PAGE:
Gordon: I grew up closer to Hitchcock. When I was a kid, if I couldn’t sleep, I would go into bed with mum and dad, and they would always be watching TV. You can’t really use the term “adult movies” these days, but I saw things that weren’t necessarily meant for children. Then when I went to France, one of the guys I was traveling with was a big cinephile and he bought the Hitchcock/Truffaut dialogues, and that probably led me into Truffaut first. On coming back from France, I made it my business to find out more about Truffaut. From Truffaut I got into Godard, from Godard I got into Éric Rohmer, and all that stuff. And then I started to look at earlier films—Georges Clouzot, Marcel Carné, a lot of the film noir period—so it was kind of through the eye of Hitchcock. When I was in art school in Glasgow, the Glasgow Film Theatre, where we’ll show the Jonas Mekas piece on Saturday, I went to on a weekly basis. My girlfriend at the time worked at the film theater, so I used to get in for free.

Rail: Thank you for showing me the Mekas film here in the studio in Berlin. I’m trying to remember how many images of Jonas there are in the whole film: it starts with your voices, you see him three or four times—or is it more?

Gordon: I think part of the structure of the film is that when you see [Mekas] at the beginning, you see him even though it’s only the voice. I think this is rather important, that you have a disassociated voice and disassociated sound—I mean these are important things in terms of metaphysical work, but in terms of a kind of a moral philosophy of image, if you see the speaker, or the narrator, or the orator, even for two seconds, the rest of the oration will be tied to that image. I suppose this is where I got really disappointed with certain aspects of cinema where, you know, you can use the Rolling Stones, or Beatles, or any other band you could choose, in order to get from one scene to another, and I really don’t believe in that.

Rail: What was the origin of I Had Nowhere to Go?

Gordon: The way this whole thing came about was that Ninon [the film and sound editor] and I and a couple of friends were sitting in a bedroom just outside of Bordeaux, drinking wine with Jonas, and I said, “someone should make a film of your life, and I think I should be the one that does it.” And Jonas said, “Yes, yes, I will think about this.” And the next day I got a message saying, “Yes, you do it.” So this is a challenge and it’s absolutely, as we say in German, a Spielplatz—a playground. What I always recognize with him is that being a displaced person from Lithuania, New York was a playground. It’s very difficult for middle-class and upper-working-class people these days to even recognize what a playground is, and we found a playground with him.

I think another thing that is really important is that Jonas and I understand what it means to sit in the dark, as a metaphor and as a reality. Sitting in the dark is really terrifying, brittle, and beautiful.

Rail: What have you been thinking about as an alternate to the screen in the context of film or video?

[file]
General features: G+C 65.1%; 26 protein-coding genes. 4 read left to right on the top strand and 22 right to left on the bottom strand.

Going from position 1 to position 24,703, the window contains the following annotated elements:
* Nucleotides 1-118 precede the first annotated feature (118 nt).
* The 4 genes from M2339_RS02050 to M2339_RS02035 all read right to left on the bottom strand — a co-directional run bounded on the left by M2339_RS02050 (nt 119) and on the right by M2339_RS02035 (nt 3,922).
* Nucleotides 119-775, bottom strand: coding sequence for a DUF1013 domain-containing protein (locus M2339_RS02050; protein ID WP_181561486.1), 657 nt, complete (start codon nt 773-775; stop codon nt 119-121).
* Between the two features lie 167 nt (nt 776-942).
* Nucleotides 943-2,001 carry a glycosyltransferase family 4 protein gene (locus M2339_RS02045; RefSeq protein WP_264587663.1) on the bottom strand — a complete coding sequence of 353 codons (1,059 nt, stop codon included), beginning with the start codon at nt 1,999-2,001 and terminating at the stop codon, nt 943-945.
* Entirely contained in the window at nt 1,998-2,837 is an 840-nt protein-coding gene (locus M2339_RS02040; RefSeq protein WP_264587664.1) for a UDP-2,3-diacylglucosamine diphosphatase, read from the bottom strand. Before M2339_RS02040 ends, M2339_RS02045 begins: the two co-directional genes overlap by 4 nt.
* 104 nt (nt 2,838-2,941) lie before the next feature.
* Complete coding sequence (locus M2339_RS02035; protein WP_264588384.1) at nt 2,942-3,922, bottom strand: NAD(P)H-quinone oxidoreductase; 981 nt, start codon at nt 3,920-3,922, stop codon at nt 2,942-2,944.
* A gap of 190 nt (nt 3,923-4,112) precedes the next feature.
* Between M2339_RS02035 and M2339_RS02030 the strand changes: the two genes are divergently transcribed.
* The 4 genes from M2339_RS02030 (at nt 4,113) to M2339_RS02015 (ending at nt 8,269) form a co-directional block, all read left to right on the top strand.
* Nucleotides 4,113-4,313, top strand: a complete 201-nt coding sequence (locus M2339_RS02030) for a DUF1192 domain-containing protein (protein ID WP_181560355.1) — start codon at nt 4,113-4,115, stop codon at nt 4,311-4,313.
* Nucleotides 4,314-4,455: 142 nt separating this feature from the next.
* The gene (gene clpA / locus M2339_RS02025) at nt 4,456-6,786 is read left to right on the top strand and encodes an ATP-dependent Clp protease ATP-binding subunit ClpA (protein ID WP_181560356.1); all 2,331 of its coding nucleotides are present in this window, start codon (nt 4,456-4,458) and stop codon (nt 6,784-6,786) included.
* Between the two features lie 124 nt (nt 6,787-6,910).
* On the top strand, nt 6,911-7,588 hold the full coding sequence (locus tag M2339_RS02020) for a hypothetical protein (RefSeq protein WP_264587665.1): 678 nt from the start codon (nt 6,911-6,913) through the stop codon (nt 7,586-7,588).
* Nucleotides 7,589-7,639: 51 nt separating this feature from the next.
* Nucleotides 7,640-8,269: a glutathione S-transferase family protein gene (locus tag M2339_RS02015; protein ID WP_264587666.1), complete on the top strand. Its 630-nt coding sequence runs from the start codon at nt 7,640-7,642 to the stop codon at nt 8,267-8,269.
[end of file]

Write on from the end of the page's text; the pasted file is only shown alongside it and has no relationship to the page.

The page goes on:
Gordon: We were just talking about the reflection of a screen. Because we’re surrounded by light bulbs here, and I always think that when you put a light bulb on, it means something; it’s the generation of electricity to give light, and if you give light, then you have to deal with light. We love the dark; you can stay in the dark. When the light comes on, then you have to respond, because you become physically evident to other people. That’s kind of a curious thing.

Rail: Is sitting in the dark a loss of self? I like how that contrasts with Jonas being in that dark—just his voice, but [the viewer] always sees him. But, watching him, you are nothing. Is that part of it?

Gordon: For me, the interesting thing is how to gravitate between cinematic conventions. It’s like going to a cathedral: people sit and listen to God. To take them out of that, which is now what I’m working on, is to demolish the idea of sitting and listening, sitting and looking. Stand up and see what you’re interested in—that’s very much what Jonas stands for. But you stand up for what you believe in. You sit down—the comfort of your ass on a chair means that you listen a different way. If I touch you here [touching Corwin’s ear] does that alter the way that you’re listening to me?

Look what I have in my ear [Gordon has a lot of metal in his ear]—it’s completely altered the way that I listen to people, but in a very low frequency, but all of these little details are incredibly important. And Jonas was very aware of that with all of his [work], especially the poetry. The language, the enunciation, the dialect; he was super concerned with that. That’s what I wanted to have in the film.

Rail: How do you change the way you listen with your body?

Gordon: Call me old-fashioned, but I always think that the way that you watch a movie or listen to a song depends on who you’re in bed with.

Rail: Now this film about Jonas oscillated between 1945 and 1949 – 50.

Gordon: No, 1922.

Rail: I mean his story is between being in New York and being in the camp.